Okay, let me try to straighten out the question a little bit so that it doesn’t sound as silly as that. 

Martha Grimes was the woman who invented the practice of American writers setting their mystery series in England.   The Man  With A Load Of Mischief was the first of those books to come out, and later there would be rumors that Grimes had threatened to sue Elizabeth George when George’s series carried on in the same vein.

Writers set books in all sorts of places.   They don’t always write about their home countries, even if they’re living at home and not in whatever semi-exotic locale they’ve decided to set their stories in.  But this particular example is peculiar for a number of reasons.

The first of these is the fact that the Brits themselves have embraced these books as if they were “real” British mysteries.  They didn’t right at the beginning.  There were a lot of complaints about the things Grimes got wrong about London streets and Scotland Yard jurisdictions and British police procedure.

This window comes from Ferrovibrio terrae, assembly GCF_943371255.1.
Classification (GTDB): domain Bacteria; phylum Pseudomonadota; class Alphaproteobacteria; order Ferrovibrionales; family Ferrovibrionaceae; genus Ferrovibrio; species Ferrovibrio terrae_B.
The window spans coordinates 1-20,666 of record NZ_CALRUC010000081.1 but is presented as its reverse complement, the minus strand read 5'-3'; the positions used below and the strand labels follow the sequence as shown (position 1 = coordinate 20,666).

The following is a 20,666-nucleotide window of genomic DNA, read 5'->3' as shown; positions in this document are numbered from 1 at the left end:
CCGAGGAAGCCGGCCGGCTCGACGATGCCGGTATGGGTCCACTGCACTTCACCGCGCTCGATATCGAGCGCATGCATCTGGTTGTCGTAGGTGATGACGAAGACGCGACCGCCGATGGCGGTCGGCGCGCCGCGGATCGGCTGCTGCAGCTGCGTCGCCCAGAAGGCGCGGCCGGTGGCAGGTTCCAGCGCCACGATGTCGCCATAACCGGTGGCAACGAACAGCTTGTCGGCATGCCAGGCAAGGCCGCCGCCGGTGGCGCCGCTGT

As the years passed, however, the complaints died–or rather, they didn’t.  They just started to seem as if they didn’t matter.  British reviewers complained long and hard about George’s love affair with an aristocracy whose ins and outs they didn’t think she understood, but the BBC produced a series of television movies about her books and thos were then sold back here to PBS.